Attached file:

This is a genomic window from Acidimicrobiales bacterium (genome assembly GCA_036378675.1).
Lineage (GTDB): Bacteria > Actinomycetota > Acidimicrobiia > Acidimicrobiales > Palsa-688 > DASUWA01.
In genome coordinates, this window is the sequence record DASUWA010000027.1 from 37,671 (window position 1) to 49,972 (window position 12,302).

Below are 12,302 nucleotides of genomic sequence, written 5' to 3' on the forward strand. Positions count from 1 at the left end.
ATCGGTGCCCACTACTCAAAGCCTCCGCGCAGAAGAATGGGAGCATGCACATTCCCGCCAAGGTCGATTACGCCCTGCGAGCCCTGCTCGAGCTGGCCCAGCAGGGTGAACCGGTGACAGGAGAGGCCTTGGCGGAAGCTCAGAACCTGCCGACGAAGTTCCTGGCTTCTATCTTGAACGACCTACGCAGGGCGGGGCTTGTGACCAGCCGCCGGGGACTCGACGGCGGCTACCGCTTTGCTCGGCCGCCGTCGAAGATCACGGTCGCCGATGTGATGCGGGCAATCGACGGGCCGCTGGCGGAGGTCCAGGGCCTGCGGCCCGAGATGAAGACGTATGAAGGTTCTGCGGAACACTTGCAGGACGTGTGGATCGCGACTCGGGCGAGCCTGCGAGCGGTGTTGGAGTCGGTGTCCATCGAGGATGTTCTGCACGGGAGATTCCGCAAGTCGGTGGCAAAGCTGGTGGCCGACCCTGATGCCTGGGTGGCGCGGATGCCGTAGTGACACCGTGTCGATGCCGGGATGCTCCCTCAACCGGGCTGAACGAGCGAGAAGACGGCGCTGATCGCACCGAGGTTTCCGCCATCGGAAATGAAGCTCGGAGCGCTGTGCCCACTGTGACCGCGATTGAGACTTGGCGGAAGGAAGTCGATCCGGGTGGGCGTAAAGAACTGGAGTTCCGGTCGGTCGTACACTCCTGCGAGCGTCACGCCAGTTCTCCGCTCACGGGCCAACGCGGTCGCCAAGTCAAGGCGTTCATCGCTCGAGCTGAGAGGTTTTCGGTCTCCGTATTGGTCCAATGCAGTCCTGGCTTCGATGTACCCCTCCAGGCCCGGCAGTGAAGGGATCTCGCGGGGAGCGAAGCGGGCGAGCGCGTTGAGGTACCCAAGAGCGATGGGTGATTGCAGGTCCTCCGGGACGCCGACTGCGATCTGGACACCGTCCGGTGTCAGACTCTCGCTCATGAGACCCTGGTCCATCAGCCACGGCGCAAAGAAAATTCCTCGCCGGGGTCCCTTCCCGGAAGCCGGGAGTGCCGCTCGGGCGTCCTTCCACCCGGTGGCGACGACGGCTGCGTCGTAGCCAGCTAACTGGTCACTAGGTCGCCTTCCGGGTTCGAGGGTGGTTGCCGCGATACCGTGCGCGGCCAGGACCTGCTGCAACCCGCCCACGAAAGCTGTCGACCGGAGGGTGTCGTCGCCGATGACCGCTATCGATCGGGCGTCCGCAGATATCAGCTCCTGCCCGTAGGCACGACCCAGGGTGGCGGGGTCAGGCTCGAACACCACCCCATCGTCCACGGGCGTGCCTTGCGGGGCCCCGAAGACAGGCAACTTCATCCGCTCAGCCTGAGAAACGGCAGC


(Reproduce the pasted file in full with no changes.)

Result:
This is a genomic window from Acidimicrobiales bacterium (genome assembly GCA_036378675.1).
Lineage (GTDB): Bacteria > Actinomycetota > Acidimicrobiia > Acidimicrobiales > Palsa-688 > DASUWA01.
In genome coordinates, this window is the sequence record DASUWA010000027.1 from 37,671 (window position 1) to 49,972 (window position 12,302).

Below are 12,302 nucleotides of genomic sequence, written 5' to 3' on the forward strand. Positions count from 1 at the left end.
ATCGGTGCCCACTACTCAAAGCCTCCGCGCAGAAGAATGGGAGCATGCACATTCCCGCCAAGGTCGATTACGCCCTGCGAGCCCTGCTCGAGCTGGCCCAGCAGGGTGAACCGGTGACAGGAGAGGCCTTGGCGGAAGCTCAGAACCTGCCGACGAAGTTCCTGGCTTCTATCTTGAACGACCTACGCAGGGCGGGGCTTGTGACCAGCCGCCGGGGACTCGACGGCGGCTACCGCTTTGCTCGGCCGCCGTCGAAGATCACGGTCGCCGATGTGATGCGGGCAATCGACGGGCCGCTGGCGGAGGTCCAGGGCCTGCGGCCCGAGATGAAGACGTATGAAGGTTCTGCGGAACACTTGCAGGACGTGTGGATCGCGACTCGGGCGAGCCTGCGAGCGGTGTTGGAGTCGGTGTCCATCGAGGATGTTCTGCACGGGAGATTCCGCAAGTCGGTGGCAAAGCTGGTGGCCGACCCTGATGCCTGGGTGGCGCGGATGCCGTAGTGACACCGTGTCGATGCCGGGATGCTCCCTCAACCGGGCTGAACGAGCGAGAAGACGGCGCTGATCGCACCGAGGTTTCCGCCATCGGAAATGAAGCTCGGAGCGCTGTGCCCACTGTGACCGCGATTGAGACTTGGCGGAAGGAAGTCGATCCGGGTGGGCGTAAAGAACTGGAGTTCCGGTCGGTCGTACACTCCTGCGAGCGTCACGCCAGTTCTCCGCTCACGGGCCAACGCGGTCGCCAAGTCAAGGCGTTCATCGCTCGAGCTGAGAGGTTTTCGGTCTCCGTATTGGTCCAATGCAGTCCTGGCTTCGATGTACCCCTCCAGGCCCGGCAGTGAAGGGATCTCGCGGGGAGCGAAGCGGGCGAGCGCGTTGAGGTACCCAAGAGCGATGGGTGATTGCAGGTCCTCCGGGACGCCGACTGCGATCTGGACACCGTCCGGTGTCAGACTCTCGCTCATGAGACCCTGGTCCATCAGCCACGGCGCAAAGAAAATTCCTCGCCGGGGTCCCTTCCCGGAAGCCGGGAGTGCCGCTCGGGCGTCCTTCCACCCGGTGGCGACGACGGCTGCGTCGTAGCCAGCTAACTGGTCACTAGGTCGCCTTCCGGGTTCGAGGGTGGTTGCCGCGATACCGTGCGCGGCCAGGACCTGCTGCAACCCGCCCACGAAAGCTGTCGACCGGAGGGTGTCGTCGCCGATGACCGCTATCGATCGGGCGTCCGCAGATATCAGCTCCTGCCCGTAGGCACGACCCAGGGTGGCGGGGTCAGGCTCGAACACCACCCCATCGTCCACGGGCGTGCCTTGCGGGGCCCCGAAGACAGGCAACTTCATCCGCTCAGCCTGAGAAACGGCAGC